A casual observer would wonder why anyone would plant vines in this soil – or if there is any soil there at all. The soil consists of softball-sized cobblestones made entirely of volcanic basalt rock. The roots of the vines must plunge deeply in search of water. The surface stones collect and radiate heat protecting the vines against colder evening temperatures.

The Rocks District is the only AVA in the US with boundaries drawn based on a single soil series (Freewater). The AVA is 5.9 square miles, a size that is dwarfed by the enthusiasm for wines from The Rocks District. Wines display deep minerality, complexity and funk.

“When you can taste a wine and know where its from, that’s magic,” said Robertson. In addition to providing SJR grapes to some of the premier wine producers, Robertson produces Delmas Syrah. It is produced in micro-quantities and sells out quickly. SJR is a family operation focused on Northern Rhone style wines with daughter Brooke serving as director of viticulture and wife Mary as director of sales.

Force Majeure  The RocksLeading The Way To Rocks Growth

One winery that knows the value of cross-state collaboration and the emergence of The Rocks District is Force Majeure. The winery produces ultra-premium reds, primarily from their Red Mountain AVA estate vineyard.

The Force Majeure production facility and tasting room has been in Woodinville, near Seattle. That’s about to change. Recently Force Majeure has acquired a vineyard in The Rocks District and is building a winery and tasting room there in a former schoolhouse. The location is about an hour from Red Mountain and close to SJR Vineyard.

“We’ve been Red Mountain all along,” said Emily Pavela, director of hospitality for Force Majeure about the cross-border migration during a recent tour. “Now we’ll all be in one place.” It’s a good place to be, too. The 2016 SJR Syrah by Force Majeure has amazing nuanced flavors and is acclaimed by critics. It is scarce, with production of only 45 cases.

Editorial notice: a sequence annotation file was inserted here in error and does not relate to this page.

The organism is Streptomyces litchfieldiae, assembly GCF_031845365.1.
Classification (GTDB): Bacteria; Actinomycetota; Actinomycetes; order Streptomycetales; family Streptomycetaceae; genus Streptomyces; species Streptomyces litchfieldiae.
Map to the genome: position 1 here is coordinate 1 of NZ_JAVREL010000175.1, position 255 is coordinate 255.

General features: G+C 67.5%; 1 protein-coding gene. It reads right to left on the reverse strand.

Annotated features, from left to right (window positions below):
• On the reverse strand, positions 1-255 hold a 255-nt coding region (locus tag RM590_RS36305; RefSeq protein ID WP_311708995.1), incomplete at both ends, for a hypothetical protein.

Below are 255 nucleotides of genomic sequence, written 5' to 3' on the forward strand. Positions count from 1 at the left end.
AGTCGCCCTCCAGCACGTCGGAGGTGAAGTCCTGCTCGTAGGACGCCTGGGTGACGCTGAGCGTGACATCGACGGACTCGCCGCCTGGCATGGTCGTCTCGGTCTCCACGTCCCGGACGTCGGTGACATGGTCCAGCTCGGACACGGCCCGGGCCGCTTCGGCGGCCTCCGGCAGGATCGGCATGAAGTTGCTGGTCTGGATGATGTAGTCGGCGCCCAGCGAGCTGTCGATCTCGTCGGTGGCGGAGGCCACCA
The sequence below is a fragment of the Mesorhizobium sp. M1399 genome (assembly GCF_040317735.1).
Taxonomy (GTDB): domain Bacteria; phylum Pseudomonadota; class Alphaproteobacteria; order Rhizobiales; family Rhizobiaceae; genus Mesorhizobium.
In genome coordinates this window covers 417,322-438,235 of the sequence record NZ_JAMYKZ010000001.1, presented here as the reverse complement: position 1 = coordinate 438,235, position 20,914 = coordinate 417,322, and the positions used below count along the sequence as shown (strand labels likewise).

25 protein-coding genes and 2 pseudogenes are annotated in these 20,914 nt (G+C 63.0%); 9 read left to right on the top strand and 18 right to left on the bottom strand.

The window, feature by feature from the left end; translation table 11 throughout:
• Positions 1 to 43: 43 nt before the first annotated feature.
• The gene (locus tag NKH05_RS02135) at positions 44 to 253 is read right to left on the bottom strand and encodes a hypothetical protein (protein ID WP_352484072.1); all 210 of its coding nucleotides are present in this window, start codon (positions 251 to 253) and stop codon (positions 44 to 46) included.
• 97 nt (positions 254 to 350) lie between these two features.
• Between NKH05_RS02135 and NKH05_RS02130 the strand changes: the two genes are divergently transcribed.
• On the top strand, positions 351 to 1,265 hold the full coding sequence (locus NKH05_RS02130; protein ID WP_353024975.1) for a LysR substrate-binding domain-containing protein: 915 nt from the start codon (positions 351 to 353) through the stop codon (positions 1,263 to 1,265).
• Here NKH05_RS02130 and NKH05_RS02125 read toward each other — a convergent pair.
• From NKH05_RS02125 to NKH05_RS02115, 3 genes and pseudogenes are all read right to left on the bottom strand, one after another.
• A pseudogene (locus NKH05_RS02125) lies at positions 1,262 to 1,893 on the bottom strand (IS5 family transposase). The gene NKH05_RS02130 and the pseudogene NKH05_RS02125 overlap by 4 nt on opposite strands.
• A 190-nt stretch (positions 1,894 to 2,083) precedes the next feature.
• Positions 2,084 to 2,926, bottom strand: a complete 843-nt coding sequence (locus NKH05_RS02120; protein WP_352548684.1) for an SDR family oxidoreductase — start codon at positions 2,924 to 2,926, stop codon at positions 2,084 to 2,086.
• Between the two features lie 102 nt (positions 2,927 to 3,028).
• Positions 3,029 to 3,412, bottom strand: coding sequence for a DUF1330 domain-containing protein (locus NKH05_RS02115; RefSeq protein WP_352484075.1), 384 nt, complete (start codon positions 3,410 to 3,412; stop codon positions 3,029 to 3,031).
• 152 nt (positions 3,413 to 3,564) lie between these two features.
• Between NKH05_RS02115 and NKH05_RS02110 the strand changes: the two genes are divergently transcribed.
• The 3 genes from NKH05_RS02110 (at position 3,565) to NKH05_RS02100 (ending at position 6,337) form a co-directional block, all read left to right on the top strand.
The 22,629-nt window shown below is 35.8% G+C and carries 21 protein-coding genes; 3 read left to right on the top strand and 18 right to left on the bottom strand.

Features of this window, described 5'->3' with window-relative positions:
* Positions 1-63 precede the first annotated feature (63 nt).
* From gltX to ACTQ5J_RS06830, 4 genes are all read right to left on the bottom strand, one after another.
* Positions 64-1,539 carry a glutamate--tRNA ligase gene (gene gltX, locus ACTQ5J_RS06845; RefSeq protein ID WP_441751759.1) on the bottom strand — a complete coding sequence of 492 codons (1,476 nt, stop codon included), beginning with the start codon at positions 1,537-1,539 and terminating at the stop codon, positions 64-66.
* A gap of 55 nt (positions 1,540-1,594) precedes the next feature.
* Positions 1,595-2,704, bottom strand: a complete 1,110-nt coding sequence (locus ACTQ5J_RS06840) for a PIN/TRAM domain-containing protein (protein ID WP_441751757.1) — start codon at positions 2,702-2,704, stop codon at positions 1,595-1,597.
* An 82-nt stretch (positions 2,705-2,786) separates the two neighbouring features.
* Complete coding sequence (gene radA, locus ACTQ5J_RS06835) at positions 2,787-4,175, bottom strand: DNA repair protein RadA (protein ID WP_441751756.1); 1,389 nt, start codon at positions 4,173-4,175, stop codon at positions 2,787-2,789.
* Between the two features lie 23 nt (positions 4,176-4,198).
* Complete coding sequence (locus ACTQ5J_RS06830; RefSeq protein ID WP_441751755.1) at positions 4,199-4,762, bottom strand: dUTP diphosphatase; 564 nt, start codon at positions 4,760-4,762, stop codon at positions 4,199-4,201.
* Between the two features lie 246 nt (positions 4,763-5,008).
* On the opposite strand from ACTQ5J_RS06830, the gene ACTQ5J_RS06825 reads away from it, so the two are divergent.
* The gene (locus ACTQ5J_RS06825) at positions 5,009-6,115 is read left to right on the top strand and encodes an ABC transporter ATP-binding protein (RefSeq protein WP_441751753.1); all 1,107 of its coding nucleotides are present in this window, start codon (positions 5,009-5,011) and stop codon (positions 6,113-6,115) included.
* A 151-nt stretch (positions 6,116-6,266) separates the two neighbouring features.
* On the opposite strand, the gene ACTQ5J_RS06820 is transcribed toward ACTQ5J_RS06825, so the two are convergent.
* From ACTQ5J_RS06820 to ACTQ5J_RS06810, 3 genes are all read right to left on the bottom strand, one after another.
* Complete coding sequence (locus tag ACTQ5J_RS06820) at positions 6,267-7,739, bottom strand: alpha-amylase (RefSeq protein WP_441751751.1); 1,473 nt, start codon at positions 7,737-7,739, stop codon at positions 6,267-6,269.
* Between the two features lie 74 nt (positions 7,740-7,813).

Watermill Hallowed Stones Syah in The RocksFrom Apples To Hallowed Stones

Watermill Winery is in Milton-Freewater, Oregon, and is known not only as a premier producer of estate wines, but also as home of the Blue Mountain Cider Company. It is the largest packer of apples in Walla Walla Valley.

High in the foothills of the Blue Mountains, the Anna Marie Estate Vineyard produces outstanding single vineyard Bordeaux-style reds. Just minutes away is the flagship of the estate holdings. The Watermill Vineyard is the only one of its seven vineyards located entirely within The Rocks District.

While walking through the cobbles of the vineyard, Watermill Commercial Director Alex Hedges explains that excitement about The Rocks District is growing. “There are no tasting rooms currently in The Rocks,” he said. “By next year there will be four.”

Syrah makes up 45% of overall Rocks vineyard plantings, followed by Cabernet Sauvignon and a small percentage of Cabernet Franc. Watermill produces a Rocks Syrah and Cabernet Franc (under its Hallowed Stones label) and a Watermill Mouvedre. The Syrah and Cab Franc are co-fermented with 5% Viognier using a technique popular in France’s Rhone Valley. The quality is sensational, helping to build the reputation of this unique AVA.

Washington and Oregon are blending terroir and winemaking knowledge across boundaries, serving up irresistible premium wines.